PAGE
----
Between midnight and up until 2 hours before your scheduled arrival time, you may drink a total of 12 ounces of clear liquids (see Figure 2).
Examples of clear liquids include:
- Clear broth, bouillon, or consommé (no particles of dried food or seasonings)
- Gelatin, such as Jell-O®
- Clear fruit juices (no pulp), such as white cranberry, white grape, or apple
- Soda, such as 7-Up®, Sprite®, ginger ale, seltzer, or Gatorade®
- Coffee or tea, without milk or cream
Shower With Hibiclens
Shower using Hibiclens just before you leave for the hospital. Use the Hibiclens the same way you did the night before. Do not use your regular soap on any other parts of your body besides your genital area and your face. Do not put on any lotion, cream, powder, deodorant, makeup, or perfume after your shower.
Take Your Medications as Instructed
If your doctor or nurse practitioner instructed you to take certain medications the morning of your surgery, take only those medications with a small sip of water. Depending on what medications you take and the surgery you’re having, this may be all, some, or none of your usual morning medications.
Things to Remember
- Do not put on any lotions, creams, deodorants, make-up, powders, or perfumes.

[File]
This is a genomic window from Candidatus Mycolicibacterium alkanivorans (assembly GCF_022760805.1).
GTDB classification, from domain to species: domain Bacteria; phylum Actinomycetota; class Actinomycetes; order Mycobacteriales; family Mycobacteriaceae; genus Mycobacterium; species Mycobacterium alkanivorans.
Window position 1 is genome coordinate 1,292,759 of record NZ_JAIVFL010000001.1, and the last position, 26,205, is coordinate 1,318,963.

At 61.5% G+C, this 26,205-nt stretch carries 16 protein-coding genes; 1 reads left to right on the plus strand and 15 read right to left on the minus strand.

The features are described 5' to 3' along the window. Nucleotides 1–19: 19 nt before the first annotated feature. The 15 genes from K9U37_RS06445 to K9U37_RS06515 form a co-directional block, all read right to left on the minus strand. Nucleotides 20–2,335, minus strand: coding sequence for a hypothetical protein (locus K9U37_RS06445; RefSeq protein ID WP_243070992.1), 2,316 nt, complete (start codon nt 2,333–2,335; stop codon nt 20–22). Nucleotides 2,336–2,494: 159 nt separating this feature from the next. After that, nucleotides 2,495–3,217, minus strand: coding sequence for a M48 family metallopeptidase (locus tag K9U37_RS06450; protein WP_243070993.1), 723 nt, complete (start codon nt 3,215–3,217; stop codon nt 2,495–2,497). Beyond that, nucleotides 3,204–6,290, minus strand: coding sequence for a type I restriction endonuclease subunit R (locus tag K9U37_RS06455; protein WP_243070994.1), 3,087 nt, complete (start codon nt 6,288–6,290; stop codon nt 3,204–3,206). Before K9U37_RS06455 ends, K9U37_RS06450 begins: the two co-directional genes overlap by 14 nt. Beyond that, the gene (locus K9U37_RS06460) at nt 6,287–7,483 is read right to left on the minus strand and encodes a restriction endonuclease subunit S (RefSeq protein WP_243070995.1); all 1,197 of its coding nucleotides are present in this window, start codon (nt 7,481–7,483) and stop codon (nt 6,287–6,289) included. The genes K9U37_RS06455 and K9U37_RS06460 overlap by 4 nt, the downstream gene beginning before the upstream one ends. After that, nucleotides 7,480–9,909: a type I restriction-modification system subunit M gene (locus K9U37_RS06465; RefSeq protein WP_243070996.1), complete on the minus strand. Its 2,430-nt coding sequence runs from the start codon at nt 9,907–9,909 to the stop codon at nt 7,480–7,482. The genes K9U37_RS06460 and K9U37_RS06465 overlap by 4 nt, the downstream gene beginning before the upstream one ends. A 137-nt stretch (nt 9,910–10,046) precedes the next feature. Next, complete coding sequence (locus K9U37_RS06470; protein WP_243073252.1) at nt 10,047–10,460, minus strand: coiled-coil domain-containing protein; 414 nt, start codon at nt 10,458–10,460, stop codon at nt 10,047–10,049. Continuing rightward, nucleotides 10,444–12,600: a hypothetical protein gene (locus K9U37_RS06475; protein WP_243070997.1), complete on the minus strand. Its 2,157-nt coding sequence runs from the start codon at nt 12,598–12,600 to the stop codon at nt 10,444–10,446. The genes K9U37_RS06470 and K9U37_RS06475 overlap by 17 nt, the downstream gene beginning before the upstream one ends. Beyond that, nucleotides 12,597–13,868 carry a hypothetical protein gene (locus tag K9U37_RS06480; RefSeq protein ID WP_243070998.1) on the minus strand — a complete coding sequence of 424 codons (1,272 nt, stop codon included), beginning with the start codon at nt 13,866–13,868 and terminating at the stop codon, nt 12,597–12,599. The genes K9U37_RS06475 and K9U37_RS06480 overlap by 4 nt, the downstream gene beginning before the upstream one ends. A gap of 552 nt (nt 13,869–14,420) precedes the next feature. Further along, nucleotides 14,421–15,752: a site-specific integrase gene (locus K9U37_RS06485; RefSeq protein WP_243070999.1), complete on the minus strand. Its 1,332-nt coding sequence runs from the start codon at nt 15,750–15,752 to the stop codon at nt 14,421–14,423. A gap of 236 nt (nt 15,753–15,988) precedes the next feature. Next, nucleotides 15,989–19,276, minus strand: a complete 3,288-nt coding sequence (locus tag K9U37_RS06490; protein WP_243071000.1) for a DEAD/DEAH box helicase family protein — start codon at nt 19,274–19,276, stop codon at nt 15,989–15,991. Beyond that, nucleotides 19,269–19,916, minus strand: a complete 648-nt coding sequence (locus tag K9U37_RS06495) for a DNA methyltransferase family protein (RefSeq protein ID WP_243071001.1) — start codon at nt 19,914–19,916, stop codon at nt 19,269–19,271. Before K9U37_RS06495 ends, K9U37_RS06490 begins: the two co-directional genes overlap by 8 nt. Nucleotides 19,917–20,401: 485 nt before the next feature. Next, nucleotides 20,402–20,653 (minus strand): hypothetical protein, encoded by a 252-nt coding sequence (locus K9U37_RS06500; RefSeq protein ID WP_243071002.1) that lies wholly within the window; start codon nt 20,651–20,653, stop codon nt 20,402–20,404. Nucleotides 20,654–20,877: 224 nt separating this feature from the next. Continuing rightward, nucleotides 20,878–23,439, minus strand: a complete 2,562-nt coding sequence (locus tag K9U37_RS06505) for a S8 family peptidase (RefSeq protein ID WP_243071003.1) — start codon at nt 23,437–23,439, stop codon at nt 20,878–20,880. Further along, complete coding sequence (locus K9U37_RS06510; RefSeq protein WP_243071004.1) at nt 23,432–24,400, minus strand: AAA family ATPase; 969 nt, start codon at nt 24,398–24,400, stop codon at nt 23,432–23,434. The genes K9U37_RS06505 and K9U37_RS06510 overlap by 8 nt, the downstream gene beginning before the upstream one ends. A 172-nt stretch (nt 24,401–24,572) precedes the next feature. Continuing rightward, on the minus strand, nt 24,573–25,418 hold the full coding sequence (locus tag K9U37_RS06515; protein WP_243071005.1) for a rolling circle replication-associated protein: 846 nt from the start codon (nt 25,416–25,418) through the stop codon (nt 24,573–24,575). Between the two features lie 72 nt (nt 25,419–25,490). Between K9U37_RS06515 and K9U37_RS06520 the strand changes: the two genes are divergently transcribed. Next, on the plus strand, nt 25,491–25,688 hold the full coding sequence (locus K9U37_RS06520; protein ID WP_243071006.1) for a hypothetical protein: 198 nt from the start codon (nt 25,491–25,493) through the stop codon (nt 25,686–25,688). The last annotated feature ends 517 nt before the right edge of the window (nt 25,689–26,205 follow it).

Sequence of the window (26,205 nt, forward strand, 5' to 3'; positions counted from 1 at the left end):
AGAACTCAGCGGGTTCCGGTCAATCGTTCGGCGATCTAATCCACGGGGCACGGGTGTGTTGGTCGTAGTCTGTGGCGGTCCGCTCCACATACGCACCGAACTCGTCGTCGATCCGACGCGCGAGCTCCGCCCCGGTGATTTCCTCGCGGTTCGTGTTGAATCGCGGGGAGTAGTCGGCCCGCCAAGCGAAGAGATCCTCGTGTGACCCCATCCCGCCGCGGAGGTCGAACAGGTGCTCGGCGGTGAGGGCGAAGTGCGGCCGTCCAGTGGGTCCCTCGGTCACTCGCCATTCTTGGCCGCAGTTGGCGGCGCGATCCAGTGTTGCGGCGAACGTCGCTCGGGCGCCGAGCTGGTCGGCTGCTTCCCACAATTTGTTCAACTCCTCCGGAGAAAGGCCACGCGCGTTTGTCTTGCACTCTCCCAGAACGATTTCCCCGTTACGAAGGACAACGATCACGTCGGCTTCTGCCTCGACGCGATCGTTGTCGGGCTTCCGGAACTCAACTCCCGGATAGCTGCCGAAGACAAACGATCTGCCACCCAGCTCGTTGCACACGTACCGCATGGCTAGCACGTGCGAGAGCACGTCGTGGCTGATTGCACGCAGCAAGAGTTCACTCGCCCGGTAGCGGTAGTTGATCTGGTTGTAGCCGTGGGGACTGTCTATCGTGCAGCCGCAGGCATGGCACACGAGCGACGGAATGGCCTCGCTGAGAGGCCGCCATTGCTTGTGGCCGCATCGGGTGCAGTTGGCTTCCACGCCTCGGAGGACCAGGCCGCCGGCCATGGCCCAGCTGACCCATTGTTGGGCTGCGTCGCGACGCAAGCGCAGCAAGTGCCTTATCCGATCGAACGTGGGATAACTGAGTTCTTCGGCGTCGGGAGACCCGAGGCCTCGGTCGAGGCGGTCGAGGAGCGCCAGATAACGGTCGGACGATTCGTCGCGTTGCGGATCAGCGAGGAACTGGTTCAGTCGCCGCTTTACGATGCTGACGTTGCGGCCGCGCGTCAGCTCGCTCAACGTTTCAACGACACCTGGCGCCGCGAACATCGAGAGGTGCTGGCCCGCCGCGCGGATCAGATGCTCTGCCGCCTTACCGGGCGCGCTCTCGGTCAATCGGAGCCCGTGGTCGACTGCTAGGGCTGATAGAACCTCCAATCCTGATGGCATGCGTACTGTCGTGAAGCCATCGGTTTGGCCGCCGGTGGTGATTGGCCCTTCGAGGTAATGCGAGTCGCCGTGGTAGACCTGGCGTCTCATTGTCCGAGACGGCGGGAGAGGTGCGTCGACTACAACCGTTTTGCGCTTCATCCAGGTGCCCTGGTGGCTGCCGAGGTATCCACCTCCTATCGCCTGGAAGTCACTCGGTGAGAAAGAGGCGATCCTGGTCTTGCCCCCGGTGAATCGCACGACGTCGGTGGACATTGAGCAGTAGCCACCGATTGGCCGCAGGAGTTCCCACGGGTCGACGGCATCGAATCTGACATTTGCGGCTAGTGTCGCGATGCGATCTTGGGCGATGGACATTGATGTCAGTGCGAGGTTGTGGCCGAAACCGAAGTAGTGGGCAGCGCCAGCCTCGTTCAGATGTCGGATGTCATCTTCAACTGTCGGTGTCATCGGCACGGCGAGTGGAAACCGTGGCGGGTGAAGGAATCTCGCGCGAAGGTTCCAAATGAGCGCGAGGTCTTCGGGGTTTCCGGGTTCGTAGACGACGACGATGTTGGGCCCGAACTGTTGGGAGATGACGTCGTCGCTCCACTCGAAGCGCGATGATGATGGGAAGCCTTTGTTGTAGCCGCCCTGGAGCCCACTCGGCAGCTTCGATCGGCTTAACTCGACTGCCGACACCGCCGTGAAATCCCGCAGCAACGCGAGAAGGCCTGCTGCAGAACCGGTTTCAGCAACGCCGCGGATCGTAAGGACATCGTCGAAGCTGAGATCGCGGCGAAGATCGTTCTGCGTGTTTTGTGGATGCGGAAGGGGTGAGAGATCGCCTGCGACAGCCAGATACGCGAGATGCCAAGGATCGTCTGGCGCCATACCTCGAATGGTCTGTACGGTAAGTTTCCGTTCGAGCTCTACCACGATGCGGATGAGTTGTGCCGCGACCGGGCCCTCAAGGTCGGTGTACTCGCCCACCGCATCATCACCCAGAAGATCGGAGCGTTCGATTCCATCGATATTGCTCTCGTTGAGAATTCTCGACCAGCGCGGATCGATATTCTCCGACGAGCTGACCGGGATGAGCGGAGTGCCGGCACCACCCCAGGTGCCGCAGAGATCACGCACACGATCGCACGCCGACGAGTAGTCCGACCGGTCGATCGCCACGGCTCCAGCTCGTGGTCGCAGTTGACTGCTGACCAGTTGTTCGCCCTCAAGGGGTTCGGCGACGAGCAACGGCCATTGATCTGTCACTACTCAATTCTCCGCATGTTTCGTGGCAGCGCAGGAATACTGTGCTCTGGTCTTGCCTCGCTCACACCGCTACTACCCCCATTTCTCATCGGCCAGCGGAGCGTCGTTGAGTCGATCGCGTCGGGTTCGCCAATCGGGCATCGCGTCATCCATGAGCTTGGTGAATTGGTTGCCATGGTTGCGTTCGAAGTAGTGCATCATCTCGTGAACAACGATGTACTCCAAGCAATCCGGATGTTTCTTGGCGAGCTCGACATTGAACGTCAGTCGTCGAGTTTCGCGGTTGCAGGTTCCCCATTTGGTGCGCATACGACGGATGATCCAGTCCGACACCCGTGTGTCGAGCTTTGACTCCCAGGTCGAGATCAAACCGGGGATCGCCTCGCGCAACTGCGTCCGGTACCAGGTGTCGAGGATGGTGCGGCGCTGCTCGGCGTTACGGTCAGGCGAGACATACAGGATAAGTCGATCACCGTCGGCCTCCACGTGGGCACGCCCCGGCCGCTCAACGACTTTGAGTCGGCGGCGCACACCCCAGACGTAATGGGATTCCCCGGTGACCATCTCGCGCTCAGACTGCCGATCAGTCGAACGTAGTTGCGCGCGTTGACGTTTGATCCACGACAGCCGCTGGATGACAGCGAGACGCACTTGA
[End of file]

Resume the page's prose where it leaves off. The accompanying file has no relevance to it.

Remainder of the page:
- Do not wear any metal objects. Remove all jewelry, including body piercings. The equipment used during your surgery can cause burns if it touches metal.
- Leave valuables, such as credit cards, jewelry, or your checkbook at home.
- Before you are taken into the operating room, you will need to remove your eyeglasses, hearing aids, dentures, prosthetic device(s), wig, and religious articles, such as a rosary.
- If you wear contact lenses, wear your glasses instead.
- Sneakers that lace up. You may have some swelling in your feet; lace-up sneakers can accommodate this swelling.
- Only the money you may need for a newspaper, bus, taxi, or parking.
- Your portable music player, if you choose. However someone will need to hold it for you when you go into surgery.
- Your incentive spirometer, if you have one.